“This is a context where impunity reigns,” she told Euronews. “It's the perfect testing environment. Authorities can try out systems in a way that won't create a backlash because no one can seek redress.”
"We have international human rights, but they are not implemented in practice when it comes to refugees or people without citizenship."
On the streets: ‘Mass surveillance’
Even deep inside the EU, tech is helping authorities detect and remove undocumented migrants as they go about their everyday life.
A few years ago Greece – a frontline of the migration crisis – announced plans to equip around 1,000 police officers with smartphone-like devices capable of facial recognition and fingerprint identification, specifically to catch illegal immigrants.
Greek police said it would help improve efficiency and reduce hassle for civilians, though critics warned of huge risks to privacy, increased surveillance and potential abuses.
Studies show facial recognition systems often misidentify people of colour and can lead to wrongful arrests and convictions.
“Technology is pushing more and more people to the margins,” said Rodelli. “It means undocumented migrants are living in constant fear of being caught when they didn't necessarily have a pathway to get a residence permit in the first place.”
At the moment, such technologies are primarily used against migrants. However, the analyst feared they could eventually be rolled out on a more general level across the wider population.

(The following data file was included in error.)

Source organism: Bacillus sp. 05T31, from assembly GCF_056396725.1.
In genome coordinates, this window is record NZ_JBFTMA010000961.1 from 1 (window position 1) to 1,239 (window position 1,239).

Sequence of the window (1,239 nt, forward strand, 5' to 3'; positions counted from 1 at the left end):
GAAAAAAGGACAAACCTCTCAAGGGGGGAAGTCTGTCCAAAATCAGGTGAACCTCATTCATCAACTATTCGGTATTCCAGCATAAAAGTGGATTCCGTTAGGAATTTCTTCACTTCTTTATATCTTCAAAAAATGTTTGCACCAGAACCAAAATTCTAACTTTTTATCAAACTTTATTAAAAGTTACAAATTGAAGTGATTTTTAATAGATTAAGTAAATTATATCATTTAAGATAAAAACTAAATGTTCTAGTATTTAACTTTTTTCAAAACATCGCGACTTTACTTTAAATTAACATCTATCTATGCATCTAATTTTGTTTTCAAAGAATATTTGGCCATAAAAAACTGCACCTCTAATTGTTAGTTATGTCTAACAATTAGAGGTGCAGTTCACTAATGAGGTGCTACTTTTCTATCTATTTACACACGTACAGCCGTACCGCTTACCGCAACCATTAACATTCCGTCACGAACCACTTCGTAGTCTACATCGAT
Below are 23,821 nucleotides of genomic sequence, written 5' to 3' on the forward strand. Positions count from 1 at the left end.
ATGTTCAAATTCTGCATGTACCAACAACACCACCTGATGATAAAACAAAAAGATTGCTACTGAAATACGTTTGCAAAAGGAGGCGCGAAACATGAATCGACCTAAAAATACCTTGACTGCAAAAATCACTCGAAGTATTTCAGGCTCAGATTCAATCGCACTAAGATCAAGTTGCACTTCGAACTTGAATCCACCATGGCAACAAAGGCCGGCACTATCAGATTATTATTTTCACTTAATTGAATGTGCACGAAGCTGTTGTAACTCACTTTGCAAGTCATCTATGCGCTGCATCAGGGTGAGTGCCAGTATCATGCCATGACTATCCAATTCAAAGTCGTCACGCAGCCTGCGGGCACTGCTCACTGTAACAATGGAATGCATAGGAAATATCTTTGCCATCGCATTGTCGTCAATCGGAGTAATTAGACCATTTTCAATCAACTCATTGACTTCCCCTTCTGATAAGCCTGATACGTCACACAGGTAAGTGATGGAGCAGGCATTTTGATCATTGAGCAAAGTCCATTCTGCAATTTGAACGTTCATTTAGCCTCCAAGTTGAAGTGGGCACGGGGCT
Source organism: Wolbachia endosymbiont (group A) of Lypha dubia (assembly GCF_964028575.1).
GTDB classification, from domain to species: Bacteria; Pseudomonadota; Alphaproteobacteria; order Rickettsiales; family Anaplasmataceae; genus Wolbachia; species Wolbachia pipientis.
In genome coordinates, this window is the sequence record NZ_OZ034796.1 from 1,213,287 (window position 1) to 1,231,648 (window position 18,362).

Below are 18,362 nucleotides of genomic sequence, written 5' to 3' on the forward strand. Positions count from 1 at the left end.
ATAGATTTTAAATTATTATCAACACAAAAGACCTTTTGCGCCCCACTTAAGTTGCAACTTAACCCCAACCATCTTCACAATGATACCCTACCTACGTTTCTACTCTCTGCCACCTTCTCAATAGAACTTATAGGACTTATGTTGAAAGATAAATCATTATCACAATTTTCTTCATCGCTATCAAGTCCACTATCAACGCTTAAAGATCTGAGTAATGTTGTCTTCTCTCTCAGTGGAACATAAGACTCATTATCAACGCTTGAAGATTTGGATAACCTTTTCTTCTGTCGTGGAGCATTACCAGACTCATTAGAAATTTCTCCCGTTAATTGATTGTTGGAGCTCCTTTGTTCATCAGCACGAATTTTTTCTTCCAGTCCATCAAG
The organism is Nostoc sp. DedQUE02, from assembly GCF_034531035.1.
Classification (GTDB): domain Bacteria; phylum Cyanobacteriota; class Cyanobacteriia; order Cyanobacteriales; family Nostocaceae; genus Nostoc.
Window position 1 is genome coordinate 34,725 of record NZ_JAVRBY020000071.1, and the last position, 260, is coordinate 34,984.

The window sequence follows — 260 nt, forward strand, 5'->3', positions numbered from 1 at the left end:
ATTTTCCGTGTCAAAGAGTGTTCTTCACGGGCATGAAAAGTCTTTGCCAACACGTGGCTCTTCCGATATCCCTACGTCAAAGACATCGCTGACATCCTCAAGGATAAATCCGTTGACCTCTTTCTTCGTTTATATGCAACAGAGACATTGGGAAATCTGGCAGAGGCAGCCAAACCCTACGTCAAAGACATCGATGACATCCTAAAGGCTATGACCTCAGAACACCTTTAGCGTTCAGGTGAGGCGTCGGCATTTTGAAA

“There’s huge the potential that these systems will be repurposed and used against other categories of people,” Rodelli told Euronews.
“It's very likely that thermal cameras and drones used to detect people at the borders will be used in the outskirts of cities to detect the presence of the homeless or people in poverty that are unwanted in public spaces.”
Behind the scenes: ‘Automated suspicion’
Yet not all technologies are visible.
Rodelli pointed to an “inherently problematic” category of tech, such as AIs, which are being used to automate decision-making and risk assessment within immigration procedures
Though eventually “redesigned”, the UK tested an algorithm that automatically graded visa applications according to criteria rights campaigners slammed as “racist”.
One advocacy group called the “streaming tool” “speedy boarding for white people”, noting that applications from Middle Eastern and African people were invariably deemed high risk.
Highly experimental dialect recognition systems are being used in Germany to decide if an asylum seeker is where they say they are from.